There is no better way of trying to gauge what is happening in an election than knocking on some doors and speaking to voters. I spent the bank holiday weekend doing just that.
My first stop was a constituency just outside Manchester. Many of those I spoke to were looking to vote tactically. That is one of the downsides of the first past the post system. If you are a life-long supporter of a party which has a small share of the vote in a particular constituency, then it could be argued that your vote would be wasted if you voted for that party and it is better to focus on the parties that have a chance of winning.
The same was apparent when I travelled up to Scotland. The wave of enthusiasm for the SNP that has engulfed the country post the referendum is frightening many of those who voted to stay part of the UK in last year's referendum, who formed the majority. Again, many told me that they intended to vote tactically to keep the SNP out.
The Lib-Dems may retain more seays than their national declime may suggest
But what would be the best outcome for the UK economy and the markets? The markets don't like change and so another Conservative/Liberal Democrat coalition would be welcomed. This seems increasingly likely in my view, as the Liberal Democrats may well benefit from a change in the first-past-the-post system. It is likely that their share of the national vote will fall sharply but that they will retain far more seats than that decline might suggest, because of their exceptional strength at local level in specific areas of the country.
Osborne and Alexander failed to achieve one of their main goals
It may seem strange that this would be seen as the best outcome, given that George Osborne and Danny Alexander did not actually achieve one of their principal aims when coming into government in 2010. The budget deficit has remained stubbornly high. The UK initially suffered under an austerity cloud, but the impact that this had on the deficit was muted. Somehow, they managed to keep faith with the markets and the cost of the government's borrowing remained low. This was quite a feat and something that they may not be able to repeat.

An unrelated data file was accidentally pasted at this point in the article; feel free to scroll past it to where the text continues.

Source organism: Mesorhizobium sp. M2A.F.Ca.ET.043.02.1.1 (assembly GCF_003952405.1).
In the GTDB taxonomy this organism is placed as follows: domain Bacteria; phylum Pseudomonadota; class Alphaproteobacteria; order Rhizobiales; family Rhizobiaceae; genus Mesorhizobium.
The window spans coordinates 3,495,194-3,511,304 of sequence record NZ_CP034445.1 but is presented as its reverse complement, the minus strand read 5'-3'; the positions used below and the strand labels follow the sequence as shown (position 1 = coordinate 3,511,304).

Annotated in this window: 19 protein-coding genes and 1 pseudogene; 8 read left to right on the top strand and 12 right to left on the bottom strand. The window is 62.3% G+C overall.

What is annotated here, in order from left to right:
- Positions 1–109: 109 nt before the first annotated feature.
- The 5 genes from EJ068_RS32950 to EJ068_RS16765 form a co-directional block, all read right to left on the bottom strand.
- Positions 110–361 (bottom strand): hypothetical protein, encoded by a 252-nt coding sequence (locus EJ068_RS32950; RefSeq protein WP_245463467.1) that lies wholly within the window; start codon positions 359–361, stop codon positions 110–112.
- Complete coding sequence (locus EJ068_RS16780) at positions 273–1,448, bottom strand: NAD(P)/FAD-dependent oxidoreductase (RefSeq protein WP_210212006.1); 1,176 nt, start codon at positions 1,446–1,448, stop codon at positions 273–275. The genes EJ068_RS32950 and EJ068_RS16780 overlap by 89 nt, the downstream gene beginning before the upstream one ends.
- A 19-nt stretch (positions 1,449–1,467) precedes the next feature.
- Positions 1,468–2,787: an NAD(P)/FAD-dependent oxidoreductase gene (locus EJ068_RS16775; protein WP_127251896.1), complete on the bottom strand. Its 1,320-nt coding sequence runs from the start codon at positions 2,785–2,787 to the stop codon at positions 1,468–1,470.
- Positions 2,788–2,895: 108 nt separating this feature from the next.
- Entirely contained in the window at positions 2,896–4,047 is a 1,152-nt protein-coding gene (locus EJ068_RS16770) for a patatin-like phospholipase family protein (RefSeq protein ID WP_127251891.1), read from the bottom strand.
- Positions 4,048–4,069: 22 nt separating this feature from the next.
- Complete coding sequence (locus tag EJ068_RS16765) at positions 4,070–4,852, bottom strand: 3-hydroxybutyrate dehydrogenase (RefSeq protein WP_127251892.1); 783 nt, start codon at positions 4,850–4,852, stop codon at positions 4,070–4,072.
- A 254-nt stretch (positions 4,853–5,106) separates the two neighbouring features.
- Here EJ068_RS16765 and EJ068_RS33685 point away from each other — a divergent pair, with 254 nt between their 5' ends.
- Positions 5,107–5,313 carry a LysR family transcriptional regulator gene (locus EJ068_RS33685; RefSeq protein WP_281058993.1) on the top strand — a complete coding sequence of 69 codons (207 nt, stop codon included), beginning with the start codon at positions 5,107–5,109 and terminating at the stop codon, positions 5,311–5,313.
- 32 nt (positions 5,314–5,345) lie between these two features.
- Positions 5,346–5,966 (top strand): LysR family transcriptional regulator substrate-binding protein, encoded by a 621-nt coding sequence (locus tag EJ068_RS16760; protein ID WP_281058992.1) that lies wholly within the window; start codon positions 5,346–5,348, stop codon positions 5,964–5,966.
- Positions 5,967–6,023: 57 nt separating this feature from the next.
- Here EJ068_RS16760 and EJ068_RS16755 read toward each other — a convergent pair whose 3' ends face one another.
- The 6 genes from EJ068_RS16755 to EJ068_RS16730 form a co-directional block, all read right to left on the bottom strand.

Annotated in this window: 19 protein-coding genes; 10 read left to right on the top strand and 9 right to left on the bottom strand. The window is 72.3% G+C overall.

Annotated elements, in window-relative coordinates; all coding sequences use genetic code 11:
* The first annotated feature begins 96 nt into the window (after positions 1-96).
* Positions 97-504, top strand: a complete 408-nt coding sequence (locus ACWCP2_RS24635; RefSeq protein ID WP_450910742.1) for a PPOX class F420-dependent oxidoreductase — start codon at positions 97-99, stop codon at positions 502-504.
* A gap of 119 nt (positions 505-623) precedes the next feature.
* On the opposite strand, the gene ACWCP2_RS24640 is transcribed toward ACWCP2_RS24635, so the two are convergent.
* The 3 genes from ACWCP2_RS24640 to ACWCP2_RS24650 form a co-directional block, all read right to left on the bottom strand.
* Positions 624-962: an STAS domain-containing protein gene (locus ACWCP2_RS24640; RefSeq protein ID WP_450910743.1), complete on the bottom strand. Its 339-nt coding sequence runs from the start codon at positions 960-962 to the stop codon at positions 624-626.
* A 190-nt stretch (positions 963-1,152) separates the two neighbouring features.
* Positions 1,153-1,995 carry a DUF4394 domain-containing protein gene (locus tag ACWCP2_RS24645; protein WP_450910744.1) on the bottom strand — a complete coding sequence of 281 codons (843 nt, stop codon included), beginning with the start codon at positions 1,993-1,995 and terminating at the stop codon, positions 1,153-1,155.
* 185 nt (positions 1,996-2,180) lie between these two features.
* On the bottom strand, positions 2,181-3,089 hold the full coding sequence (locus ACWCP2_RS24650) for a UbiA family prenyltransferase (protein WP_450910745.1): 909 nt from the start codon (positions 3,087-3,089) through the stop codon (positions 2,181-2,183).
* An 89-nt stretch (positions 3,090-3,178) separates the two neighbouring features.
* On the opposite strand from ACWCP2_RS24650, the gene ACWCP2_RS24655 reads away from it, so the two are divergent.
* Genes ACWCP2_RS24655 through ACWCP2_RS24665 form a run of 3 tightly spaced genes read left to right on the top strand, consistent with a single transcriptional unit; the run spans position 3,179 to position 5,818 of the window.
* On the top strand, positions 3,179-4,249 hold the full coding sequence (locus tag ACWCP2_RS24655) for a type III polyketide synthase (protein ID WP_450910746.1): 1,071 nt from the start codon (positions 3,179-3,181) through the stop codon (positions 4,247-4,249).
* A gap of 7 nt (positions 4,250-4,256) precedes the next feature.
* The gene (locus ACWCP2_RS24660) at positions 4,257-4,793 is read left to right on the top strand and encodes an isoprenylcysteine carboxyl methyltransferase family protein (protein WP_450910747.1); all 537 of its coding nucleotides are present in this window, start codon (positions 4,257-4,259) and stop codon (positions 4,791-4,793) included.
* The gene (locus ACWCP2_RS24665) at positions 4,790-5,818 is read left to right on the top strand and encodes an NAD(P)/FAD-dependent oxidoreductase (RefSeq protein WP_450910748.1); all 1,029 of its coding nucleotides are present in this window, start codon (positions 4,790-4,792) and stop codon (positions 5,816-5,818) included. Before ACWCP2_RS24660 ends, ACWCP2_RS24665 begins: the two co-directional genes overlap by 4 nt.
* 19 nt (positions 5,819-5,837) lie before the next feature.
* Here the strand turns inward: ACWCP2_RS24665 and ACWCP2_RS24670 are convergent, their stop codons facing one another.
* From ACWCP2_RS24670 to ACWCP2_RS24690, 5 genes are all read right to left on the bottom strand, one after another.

The financial services sector cannot maintain recovery on its own
This time around, the economy is in better shape and tax revenues have been rising, but recent economic statistics suggest that the recovery remains fragile. The construction and manufacturing sectors are suffering. The former because of the uncertainty caused by the election and delays to larger projects as a result and the latter because of the strength of sterling against the euro. As ever, the UK has to rely on the massive services sector, but this cannot maintain the momentum on its own.
In order to ensure that recovery continues, we need to see a recovery in construction activity at the larger end - and we need manufacturers to become more competitive. The lack of improvement in productivity over the last eight years since the start of the financial crisis has been one of the main features of the UK economy and this needs to be fixed. The solution is for companies to invest and they need funds in order to do this.
There has been a recovery in bank lending to the corporate sector in recent months, which is welcome and indicates that companies are beginning to invest, but a far greater commitment is needed in order to avoid a faltering of our recovery, whatever the outcome of the election.